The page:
Newsom declares state of emergency over monkeypox outbreak | New


Governor Gavin Newsom declared a state of emergency for monkeypox on Monday, allowing the state to access more resources to fight the ongoing outbreak.

The statement will help national and local government agencies work together to raise awareness about monkeypox vaccines and treatment, seek more vaccine doses, and quickly open vaccination and testing facilities.

Emergency medical personnel are also authorized to administer monkeypox vaccines under the proclamation. The authorization is similar to that granted to pharmacists, according to the governor’s office.

“California is working urgently at all levels of government to slow the spread of monkeypox, leveraging our robust testing, contact tracing and strengthened community partnerships during the pandemic to ensure those most at risk are our priority for vaccines, treatment and awareness,” Newsom said in a statement.

Newsom’s proclamation comes three days after Dr. Tomas Aragon, state public health officer and director of the California Department of Public Health, said state officials had not yet committed to declaring a public health emergency during hatching.

Aragon argued at a press conference Friday that the state is using information gathered over the past two years of the COVID-19 pandemic on virus spread and surveillance to combat the monkeypox outbreak.

While state officials have sought to reassure the public that the risk of contracting monkeypox remains very low, efforts to procure more doses of the Jynneos vaccine against smallpox and monkeypox have hampered a swift effort to curb the outbreak.

The state had received just over 37,000 doses of the two-dose vaccine on Friday, with hopes of receiving an additional 72,000 doses as early as this week.

Los Angeles County has also already received or expects to receive more than 50,000 doses that are not part of the state total.

But these two totals are far from the 600,000 to 800,000 doses of vaccine Aragon and the Secretary of State for Health and Human Services, Dr. Mark Ghaly, asked the federal government last month.

In a letter to the US Centers for Disease Control and Prevention, Ghaly and Aragon asked for a conservative estimate of the state’s true demand for vaccines.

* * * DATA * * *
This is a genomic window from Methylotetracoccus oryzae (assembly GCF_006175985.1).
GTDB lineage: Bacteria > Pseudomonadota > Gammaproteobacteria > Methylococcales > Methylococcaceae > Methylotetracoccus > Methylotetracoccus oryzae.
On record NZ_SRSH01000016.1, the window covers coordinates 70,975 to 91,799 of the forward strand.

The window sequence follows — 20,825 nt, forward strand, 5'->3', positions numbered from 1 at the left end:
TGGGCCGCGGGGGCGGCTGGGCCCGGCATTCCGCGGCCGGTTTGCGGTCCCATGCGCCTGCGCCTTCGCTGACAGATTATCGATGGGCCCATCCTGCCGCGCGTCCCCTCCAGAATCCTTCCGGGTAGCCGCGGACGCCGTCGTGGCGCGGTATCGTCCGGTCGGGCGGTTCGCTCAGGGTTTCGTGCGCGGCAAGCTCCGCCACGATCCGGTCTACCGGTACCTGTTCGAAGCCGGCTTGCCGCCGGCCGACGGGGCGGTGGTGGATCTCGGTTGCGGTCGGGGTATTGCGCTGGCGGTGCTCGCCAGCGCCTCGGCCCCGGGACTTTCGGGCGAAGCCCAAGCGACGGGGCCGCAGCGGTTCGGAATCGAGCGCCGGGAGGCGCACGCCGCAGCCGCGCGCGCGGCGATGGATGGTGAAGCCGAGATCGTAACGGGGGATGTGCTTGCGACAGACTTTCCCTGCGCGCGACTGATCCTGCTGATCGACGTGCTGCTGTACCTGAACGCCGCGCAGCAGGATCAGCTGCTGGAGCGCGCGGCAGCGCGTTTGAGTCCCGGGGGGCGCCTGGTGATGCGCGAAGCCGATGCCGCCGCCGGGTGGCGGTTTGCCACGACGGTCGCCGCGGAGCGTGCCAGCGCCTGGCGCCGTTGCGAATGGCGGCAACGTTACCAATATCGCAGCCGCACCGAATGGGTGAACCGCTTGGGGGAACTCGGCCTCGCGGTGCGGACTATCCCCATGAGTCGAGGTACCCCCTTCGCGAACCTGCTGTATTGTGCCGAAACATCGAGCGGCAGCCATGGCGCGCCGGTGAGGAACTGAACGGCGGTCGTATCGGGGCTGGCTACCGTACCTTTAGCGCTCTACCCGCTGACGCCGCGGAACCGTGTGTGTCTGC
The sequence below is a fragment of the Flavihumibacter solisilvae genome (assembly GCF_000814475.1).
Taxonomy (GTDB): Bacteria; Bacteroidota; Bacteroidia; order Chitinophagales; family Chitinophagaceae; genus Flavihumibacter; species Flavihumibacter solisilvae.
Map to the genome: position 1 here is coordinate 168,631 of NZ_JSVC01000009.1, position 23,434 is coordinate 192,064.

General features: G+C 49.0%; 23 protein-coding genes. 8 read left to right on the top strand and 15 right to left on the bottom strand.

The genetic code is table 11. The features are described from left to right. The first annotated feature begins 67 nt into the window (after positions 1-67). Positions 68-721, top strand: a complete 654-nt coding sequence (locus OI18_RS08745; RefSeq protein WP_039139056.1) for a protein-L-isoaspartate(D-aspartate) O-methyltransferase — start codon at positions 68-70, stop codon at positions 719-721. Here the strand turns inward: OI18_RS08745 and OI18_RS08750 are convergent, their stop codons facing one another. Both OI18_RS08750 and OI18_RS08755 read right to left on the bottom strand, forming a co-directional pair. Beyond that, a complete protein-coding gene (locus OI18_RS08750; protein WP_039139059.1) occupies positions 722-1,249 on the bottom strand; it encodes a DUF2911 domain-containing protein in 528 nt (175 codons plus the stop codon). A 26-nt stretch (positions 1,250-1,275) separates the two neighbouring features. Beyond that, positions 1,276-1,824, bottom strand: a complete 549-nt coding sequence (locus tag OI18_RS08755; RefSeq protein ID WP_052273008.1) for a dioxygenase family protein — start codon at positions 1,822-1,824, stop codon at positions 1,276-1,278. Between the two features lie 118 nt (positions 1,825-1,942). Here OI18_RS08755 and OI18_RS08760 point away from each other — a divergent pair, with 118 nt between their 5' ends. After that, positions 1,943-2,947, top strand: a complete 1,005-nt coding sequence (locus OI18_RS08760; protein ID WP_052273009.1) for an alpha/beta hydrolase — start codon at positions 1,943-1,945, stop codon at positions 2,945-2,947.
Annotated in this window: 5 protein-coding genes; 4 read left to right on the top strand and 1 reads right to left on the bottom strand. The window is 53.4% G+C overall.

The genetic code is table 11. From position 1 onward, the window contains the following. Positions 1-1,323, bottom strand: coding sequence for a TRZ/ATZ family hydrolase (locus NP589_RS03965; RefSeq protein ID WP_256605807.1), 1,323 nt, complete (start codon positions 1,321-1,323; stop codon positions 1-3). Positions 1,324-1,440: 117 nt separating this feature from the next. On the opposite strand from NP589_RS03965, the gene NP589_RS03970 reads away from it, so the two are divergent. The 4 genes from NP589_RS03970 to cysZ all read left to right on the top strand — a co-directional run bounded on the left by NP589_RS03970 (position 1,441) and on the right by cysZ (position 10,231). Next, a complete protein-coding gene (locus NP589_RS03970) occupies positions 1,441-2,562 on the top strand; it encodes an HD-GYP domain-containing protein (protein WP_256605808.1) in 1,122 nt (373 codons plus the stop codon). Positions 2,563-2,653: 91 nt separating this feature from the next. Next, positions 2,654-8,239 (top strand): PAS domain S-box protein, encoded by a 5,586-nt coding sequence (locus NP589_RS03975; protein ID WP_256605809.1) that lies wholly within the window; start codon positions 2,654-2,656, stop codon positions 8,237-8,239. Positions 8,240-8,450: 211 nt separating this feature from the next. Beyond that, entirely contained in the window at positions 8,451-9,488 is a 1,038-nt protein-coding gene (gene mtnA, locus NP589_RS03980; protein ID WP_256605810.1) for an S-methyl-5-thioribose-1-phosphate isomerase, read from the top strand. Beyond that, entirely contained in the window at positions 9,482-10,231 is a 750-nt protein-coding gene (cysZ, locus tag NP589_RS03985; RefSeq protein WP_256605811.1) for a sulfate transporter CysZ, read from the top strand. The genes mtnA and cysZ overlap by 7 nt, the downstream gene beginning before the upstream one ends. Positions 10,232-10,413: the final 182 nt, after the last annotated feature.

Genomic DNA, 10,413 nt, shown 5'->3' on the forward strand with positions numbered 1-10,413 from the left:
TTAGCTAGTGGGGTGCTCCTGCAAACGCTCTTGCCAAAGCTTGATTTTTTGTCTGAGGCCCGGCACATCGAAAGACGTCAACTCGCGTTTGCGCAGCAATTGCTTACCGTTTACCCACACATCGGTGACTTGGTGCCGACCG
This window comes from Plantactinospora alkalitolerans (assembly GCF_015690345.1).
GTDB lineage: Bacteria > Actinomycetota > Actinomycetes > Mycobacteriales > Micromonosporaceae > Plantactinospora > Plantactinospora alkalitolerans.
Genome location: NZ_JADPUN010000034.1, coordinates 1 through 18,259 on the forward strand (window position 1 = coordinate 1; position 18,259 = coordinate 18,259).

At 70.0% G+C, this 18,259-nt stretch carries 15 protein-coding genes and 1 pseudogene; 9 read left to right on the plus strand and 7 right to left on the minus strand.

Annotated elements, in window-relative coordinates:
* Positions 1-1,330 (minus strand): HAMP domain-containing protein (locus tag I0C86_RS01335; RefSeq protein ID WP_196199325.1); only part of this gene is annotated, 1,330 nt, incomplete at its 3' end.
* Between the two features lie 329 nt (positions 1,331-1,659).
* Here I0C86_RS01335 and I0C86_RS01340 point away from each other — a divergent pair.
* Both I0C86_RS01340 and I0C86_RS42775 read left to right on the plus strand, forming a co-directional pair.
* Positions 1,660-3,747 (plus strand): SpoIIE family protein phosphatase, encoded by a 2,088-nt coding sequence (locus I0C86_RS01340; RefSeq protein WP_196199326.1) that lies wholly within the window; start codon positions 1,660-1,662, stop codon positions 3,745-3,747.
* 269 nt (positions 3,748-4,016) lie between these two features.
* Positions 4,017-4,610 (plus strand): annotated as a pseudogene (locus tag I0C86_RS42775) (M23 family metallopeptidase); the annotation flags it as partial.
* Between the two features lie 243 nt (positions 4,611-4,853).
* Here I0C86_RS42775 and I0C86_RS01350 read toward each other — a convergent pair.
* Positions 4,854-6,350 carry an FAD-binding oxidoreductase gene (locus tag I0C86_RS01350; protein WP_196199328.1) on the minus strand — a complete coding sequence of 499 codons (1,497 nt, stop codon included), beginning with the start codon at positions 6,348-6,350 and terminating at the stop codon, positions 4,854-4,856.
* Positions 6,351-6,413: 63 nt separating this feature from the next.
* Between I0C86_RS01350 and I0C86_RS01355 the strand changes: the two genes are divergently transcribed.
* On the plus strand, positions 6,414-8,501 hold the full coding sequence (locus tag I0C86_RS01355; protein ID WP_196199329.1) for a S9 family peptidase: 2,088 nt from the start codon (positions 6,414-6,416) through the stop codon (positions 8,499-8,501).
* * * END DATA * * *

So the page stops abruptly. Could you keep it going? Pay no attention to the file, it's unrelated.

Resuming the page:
U.S. Food and Drug Administration officials said Friday that vaccine dose production is expected to increase significantly in the coming weeks after the agency accelerated approval of manufacturing changes and increased production. plant capacity.

Until more doses become available, state officials have focused on getting the first of two doses of the vaccine to as many eligible people as possible to ensure those at high risk benefit the less than some protection.

Those who have already been vaccinated will eventually receive their second dose, but this may be longer than the vaccine’s standard four-week waiting period between doses.

“We thank Governor Newsom for today’s declaration of a state of emergency, which supports California’s response and vaccination efforts to protect Californians from monkeypox,” said Michelle Gibbons, executive director of the County Health Executives Association of California. “We continue to urge our federal partners to expedite the distribution of critical vaccines and provide funding flexibility to local public health departments to protect our communities from this growing public health threat.”

In the Greater Bay Area, cases of monkeypox have been reported in Alameda, Napa, Contra Costa, San Mateo, San Francisco, Monterey, Santa Cruz, Santa Clara, Solano, Sonoma and Marin counties.

According to the CDPH, 786 probable and confirmed cases of monkeypox have been reported statewide. Two-thirds of those cases were reported in Los Angeles County and San Francisco alone.

The vast majority of monkeypox cases are in gay or bisexual men between the ages of 25 and 54, according to state data. More than 80% of the total cases have also been detected in white and Hispanic or Latino people.

Health officials have stressed that the virus is not specific to any sexual orientation and is spread primarily through skin-to-skin contact rather than more intimate activities like kissing or sexual activity.

CDPH information on who is eligible to be tested for monkeypox, who is eligible to be vaccinated and symptoms of the virus can be found at


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